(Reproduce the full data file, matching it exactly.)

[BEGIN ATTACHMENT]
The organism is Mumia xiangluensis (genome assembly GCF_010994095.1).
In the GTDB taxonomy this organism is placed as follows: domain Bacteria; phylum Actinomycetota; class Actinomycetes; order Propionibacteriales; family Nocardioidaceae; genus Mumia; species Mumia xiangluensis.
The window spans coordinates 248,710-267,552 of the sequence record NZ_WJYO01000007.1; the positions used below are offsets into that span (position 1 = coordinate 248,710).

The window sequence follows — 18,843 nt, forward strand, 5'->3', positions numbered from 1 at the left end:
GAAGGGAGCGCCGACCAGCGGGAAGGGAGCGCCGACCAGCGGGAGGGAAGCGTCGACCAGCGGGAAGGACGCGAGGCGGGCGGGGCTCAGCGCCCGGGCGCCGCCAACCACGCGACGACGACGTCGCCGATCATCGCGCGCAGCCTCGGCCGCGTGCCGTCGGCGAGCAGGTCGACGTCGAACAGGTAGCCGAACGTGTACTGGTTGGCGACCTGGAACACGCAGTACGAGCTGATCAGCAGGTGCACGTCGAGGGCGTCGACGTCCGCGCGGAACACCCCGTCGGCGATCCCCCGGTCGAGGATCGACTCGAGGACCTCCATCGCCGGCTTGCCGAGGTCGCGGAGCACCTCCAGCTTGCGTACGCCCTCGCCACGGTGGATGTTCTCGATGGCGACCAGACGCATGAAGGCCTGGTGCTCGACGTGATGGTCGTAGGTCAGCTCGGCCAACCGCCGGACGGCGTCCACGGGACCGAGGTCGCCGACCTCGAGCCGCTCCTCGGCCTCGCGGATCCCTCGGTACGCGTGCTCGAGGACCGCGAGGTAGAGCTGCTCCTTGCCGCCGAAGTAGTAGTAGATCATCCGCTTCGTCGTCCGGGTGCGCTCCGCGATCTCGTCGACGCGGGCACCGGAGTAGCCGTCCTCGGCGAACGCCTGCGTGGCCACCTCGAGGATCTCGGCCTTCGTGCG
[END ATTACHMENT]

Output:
The organism is Mumia xiangluensis (genome assembly GCF_010994095.1).
In the GTDB taxonomy this organism is placed as follows: domain Bacteria; phylum Actinomycetota; class Actinomycetes; order Propionibacteriales; family Nocardioidaceae; genus Mumia; species Mumia xiangluensis.
The window spans coordinates 248,710-267,552 of the sequence record NZ_WJYO01000007.1; the positions used below are offsets into that span (position 1 = coordinate 248,710).

The window sequence follows — 18,843 nt, forward strand, 5'->3', positions numbered from 1 at the left end:
GAAGGGAGCGCCGACCAGCGGGAAGGGAGCGCCGACCAGCGGGAGGGAAGCGTCGACCAGCGGGAAGGACGCGAGGCGGGCGGGGCTCAGCGCCCGGGCGCCGCCAACCACGCGACGACGACGTCGCCGATCATCGCGCGCAGCCTCGGCCGCGTGCCGTCGGCGAGCAGGTCGACGTCGAACAGGTAGCCGAACGTGTACTGGTTGGCGACCTGGAACACGCAGTACGAGCTGATCAGCAGGTGCACGTCGAGGGCGTCGACGTCCGCGCGGAACACCCCGTCGGCGATCCCCCGGTCGAGGATCGACTCGAGGACCTCCATCGCCGGCTTGCCGAGGTCGCGGAGCACCTCCAGCTTGCGTACGCCCTCGCCACGGTGGATGTTCTCGATGGCGACCAGACGCATGAAGGCCTGGTGCTCGACGTGATGGTCGTAGGTCAGCTCGGCCAACCGCCGGACGGCGTCCACGGGACCGAGGTCGCCGACCTCGAGCCGCTCCTCGGCCTCGCGGATCCCTCGGTACGCGTGCTCGAGGACCGCGAGGTAGAGCTGCTCCTTGCCGCCGAAGTAGTAGTAGATCATCCGCTTCGTCGTCCGGGTGCGCTCCGCGATCTCGTCGACGCGGGCACCGGAGTAGCCGTCCTCGGCGAACGCCTGCGTGGCCACCTCGAGGATCTCGGCCTTCGTGCG